Contact your Senators and ask them to support women’s reproductive health by becoming a co-sponsor of this bill.

Meet the Reproductive Health Care Needs of Women in the Military

Current law prohibits women from obtaining abortion care at U.S. military hospitals, even if they pay for this care with their own private funds. For military women and dependents stationed overseas, this restriction poses grave health risks as local facilities are often inadequate or entirely unavailable. At a time when we are expecting so much from U.S. Servicewomen and military families, it is particularly critical that the federal government take positive steps to meet their reproductive health care needs.

We are hopeful that this Congress will reverse the abortion ban for women in the military in the coming months. Stay tuned for more information, updates and action items.

Ensure Abortion Care for Low-Income Women

For 30 years, Congress has banned public funding of virtually all abortions for poor women. The prohibition, named after Representative Henry Hyde of Illinois, an anti-choice legislator, who retired from Congress last year, excludes abortion from the list of comprehensive health services provided to low-income women on Medicaid. Under Hyde, a poor woman can rely on Medicaid to absorb health care costs associated with carrying a pregnancy to term; however, if she decides instead to end a pregnancy, with a few rare exceptions, coverage is denied.

To mark the 30th anniversary of this law, the reproductive rights community is raising awareness about the impact of the prohibition and asking federal and state lawmakers to repeal the public funding ban. Although it is unlikely that the amendment will be repealed this year, this educational effort will help to create the momentum necessary for repeal in the near future.

Contact your members of Congress and ask them to lift the ban on abortion funding for poor women.

Stop Funding for Dangerous Abstinence-Only-Until-Marriage Programs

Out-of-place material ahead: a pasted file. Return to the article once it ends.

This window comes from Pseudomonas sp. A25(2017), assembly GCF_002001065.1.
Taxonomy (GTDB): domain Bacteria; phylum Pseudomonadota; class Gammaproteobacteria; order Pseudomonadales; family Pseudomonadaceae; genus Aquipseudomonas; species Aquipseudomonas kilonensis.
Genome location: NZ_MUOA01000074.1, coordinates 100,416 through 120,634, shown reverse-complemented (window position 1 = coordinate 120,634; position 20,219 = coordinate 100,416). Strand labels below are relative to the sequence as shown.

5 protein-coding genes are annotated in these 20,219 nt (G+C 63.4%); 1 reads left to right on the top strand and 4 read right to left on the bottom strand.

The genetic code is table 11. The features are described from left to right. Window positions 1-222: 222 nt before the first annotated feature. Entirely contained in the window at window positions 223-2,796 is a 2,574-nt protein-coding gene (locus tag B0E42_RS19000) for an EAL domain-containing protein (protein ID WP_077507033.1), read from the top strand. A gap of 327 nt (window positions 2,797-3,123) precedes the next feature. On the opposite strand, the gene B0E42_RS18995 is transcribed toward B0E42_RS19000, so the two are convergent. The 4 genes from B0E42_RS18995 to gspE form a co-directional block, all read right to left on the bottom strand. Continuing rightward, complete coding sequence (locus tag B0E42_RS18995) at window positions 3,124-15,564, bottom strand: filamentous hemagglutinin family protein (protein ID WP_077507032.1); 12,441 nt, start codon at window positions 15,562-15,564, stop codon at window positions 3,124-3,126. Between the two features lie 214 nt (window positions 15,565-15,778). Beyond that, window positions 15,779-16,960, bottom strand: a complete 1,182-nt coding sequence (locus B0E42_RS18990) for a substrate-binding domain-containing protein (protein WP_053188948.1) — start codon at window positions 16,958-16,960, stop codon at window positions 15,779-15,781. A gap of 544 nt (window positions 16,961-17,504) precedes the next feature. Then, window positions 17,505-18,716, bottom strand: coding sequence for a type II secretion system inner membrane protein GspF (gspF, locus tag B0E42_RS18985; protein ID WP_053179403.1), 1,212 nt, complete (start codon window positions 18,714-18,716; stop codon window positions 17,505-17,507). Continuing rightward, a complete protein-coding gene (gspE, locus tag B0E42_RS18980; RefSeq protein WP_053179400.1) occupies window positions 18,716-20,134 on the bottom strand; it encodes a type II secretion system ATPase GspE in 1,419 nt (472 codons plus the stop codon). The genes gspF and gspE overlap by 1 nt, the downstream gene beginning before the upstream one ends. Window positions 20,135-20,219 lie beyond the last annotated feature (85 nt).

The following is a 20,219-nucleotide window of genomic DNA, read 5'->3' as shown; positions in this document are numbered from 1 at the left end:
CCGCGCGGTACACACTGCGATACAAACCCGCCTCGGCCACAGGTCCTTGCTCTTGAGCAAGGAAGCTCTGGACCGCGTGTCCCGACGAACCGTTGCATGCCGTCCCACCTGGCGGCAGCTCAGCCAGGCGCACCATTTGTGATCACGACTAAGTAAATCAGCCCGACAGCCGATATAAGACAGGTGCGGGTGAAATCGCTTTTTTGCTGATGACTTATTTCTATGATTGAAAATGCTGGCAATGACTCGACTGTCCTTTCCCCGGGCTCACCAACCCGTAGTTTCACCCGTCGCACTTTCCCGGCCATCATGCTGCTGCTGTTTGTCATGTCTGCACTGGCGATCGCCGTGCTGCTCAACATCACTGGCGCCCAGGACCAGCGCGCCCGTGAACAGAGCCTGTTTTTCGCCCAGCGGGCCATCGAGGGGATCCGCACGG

Since 1996, the federal government has spent more than one billion dollars to fund abstinence-only-until-marriage programs. The ACLU opposes funding for these programs because they contain medical inaccuracies, violate First Amendment guarantees, stigmatize and exclude gay teens, and censor information that could benefit young people.

Over the next several months, the pro-choice coalition will work with members of Congress to increase oversight of abstinence-only-until-marriage funding, require abstinence-only programs to provide medically accurate and complete information, and explore opportunities to fund better and more comprehensive programs that give teens the information they need to lead healthy lives. Stay tuned for more information.

Beware of Possible Anti-Choice Measures

Although pro-choice leaders can now more readily control which legislation moves in Congress, in some instances, particularly in the Senate, individual members can still force lawmakers to consider dangerous measures that will curtail reproductive freedom.

We will remain vigilant and prepared to defeat extreme measures that remain anti-choice priorities. These include the Child Interstate Abortion Notification Act, a dangerous bill that would restrict a teenager’s ability to obtain an abortion outside of her home state with or without her parents’ knowledge, and the Unborn Child Pain Awareness Act, which mandates the provision of misleading information to women.

Become a Reproductive Freedom Fighter

Help us protect your right to reproductive freedom throughout the coming year. Receive regular updates on federal legislation and become part of the ACLU Action Network.